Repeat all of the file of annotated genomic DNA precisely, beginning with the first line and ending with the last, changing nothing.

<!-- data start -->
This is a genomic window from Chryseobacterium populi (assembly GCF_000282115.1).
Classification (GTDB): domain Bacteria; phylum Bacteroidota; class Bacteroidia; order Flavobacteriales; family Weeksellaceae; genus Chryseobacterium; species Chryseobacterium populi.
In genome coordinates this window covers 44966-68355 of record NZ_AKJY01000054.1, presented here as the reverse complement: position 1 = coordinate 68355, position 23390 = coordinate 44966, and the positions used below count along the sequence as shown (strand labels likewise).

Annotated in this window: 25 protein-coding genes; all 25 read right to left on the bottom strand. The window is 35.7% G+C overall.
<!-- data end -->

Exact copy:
This is a genomic window from Chryseobacterium populi (assembly GCF_000282115.1).
Classification (GTDB): domain Bacteria; phylum Bacteroidota; class Bacteroidia; order Flavobacteriales; family Weeksellaceae; genus Chryseobacterium; species Chryseobacterium populi.
In genome coordinates this window covers 44966-68355 of record NZ_AKJY01000054.1, presented here as the reverse complement: position 1 = coordinate 68355, position 23390 = coordinate 44966, and the positions used below count along the sequence as shown (strand labels likewise).

Annotated in this window: 25 protein-coding genes; all 25 read right to left on the bottom strand. The window is 35.7% G+C overall.